The European Central Bank has decided to stop producing ￠500 notes, in a move it depicts as a crackdown on crime but which critics in German-speaking countries say is part of an onslaught on cash and savings.
Top eurozone officials argue that the ￠500 bill, the euro’s highest denomination note, is the banknote of choice for the darkest parts of the black economy, because it allows drug dealers and terrorists to carry large amounts of cash.
Although the bill accounts for just 2.3 per cent of banknotes in the single currency area, it represents almost 30 per cent of their value.
As well as ending production, the ECB said on Wednesday it had decided to stop issuing the ￠500 around the end of 2018, “taking into account concerns that this banknote could facilitate illicit activities”. It added that “in view of the international role of the euro and the widespread trust in its banknotes, the ￠500 will remain legal tender and?.?.?.?will always retain its value”.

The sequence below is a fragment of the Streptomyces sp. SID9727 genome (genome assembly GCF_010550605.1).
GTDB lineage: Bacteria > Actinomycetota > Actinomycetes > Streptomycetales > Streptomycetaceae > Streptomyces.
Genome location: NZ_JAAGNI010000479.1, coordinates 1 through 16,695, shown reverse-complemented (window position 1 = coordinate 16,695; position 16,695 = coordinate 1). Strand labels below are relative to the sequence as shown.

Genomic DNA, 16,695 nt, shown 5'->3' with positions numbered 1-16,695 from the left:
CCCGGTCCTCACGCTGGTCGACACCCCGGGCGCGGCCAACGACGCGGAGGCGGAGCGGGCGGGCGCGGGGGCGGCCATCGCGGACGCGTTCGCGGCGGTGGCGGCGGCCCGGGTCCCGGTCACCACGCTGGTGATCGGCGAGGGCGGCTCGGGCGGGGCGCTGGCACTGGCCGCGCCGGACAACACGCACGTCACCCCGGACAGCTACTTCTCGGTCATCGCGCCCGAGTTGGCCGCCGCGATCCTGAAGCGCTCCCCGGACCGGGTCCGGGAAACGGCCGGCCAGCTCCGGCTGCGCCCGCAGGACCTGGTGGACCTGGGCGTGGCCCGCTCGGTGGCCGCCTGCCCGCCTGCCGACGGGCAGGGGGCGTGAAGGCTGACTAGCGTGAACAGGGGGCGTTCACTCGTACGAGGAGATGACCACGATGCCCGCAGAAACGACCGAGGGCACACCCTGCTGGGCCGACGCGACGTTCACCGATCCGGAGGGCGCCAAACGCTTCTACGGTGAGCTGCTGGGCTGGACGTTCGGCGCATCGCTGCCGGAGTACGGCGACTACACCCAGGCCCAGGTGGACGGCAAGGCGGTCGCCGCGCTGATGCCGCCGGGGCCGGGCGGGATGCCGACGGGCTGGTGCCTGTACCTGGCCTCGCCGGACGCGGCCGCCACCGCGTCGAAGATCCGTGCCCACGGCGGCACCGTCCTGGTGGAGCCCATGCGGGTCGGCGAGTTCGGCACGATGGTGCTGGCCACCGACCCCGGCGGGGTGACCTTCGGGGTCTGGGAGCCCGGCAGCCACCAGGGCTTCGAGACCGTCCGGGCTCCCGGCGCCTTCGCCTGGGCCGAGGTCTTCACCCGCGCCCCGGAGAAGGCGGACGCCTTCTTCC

By making it more difficult to keep very large sums in cash, the abolition of the note could push otherwise reluctant people to put their savings in banks, raising fears that negative interest rates could eat into the principal.
To date such rates, which are imposed on commercial banks’ accounts at the ECB itself, have not directly applied to ordinary savers in the eurozone.
While ECB president Mario Draghi, pushed for the decision to scrap the ￠500 bill, the move has come under fire from other members of the governing council.
The bank is adamant that all of the other denominations of its banknotes, which range from ￠5 to ￠200, will continue to be produced.